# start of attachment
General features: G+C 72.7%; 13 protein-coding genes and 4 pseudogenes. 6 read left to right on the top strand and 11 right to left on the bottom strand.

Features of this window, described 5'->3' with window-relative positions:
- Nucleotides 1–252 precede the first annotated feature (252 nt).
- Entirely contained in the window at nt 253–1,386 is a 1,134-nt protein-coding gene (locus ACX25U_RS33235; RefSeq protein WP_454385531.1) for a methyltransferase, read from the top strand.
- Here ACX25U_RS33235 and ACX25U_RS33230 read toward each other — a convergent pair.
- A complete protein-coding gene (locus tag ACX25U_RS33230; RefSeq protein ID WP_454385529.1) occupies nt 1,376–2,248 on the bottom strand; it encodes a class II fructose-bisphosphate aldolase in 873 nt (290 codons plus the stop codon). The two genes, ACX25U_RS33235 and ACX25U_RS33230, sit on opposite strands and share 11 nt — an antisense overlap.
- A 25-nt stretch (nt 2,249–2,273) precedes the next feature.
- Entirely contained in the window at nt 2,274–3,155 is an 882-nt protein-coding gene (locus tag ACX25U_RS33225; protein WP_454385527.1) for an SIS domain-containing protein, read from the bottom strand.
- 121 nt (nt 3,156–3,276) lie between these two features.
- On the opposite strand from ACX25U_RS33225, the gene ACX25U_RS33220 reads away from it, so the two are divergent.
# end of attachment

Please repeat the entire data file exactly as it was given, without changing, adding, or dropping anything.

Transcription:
General features: G+C 72.7%; 13 protein-coding genes and 4 pseudogenes. 6 read left to right on the top strand and 11 right to left on the bottom strand.

Features of this window, described 5'->3' with window-relative positions:
- Nucleotides 1–252 precede the first annotated feature (252 nt).
- Entirely contained in the window at nt 253–1,386 is a 1,134-nt protein-coding gene (locus ACX25U_RS33235; RefSeq protein WP_454385531.1) for a methyltransferase, read from the top strand.
- Here ACX25U_RS33235 and ACX25U_RS33230 read toward each other — a convergent pair.
- A complete protein-coding gene (locus tag ACX25U_RS33230; RefSeq protein ID WP_454385529.1) occupies nt 1,376–2,248 on the bottom strand; it encodes a class II fructose-bisphosphate aldolase in 873 nt (290 codons plus the stop codon). The two genes, ACX25U_RS33235 and ACX25U_RS33230, sit on opposite strands and share 11 nt — an antisense overlap.
- A 25-nt stretch (nt 2,249–2,273) precedes the next feature.
- Entirely contained in the window at nt 2,274–3,155 is an 882-nt protein-coding gene (locus tag ACX25U_RS33225; protein WP_454385527.1) for an SIS domain-containing protein, read from the bottom strand.
- 121 nt (nt 3,156–3,276) lie between these two features.
- On the opposite strand from ACX25U_RS33225, the gene ACX25U_RS33220 reads away from it, so the two are divergent.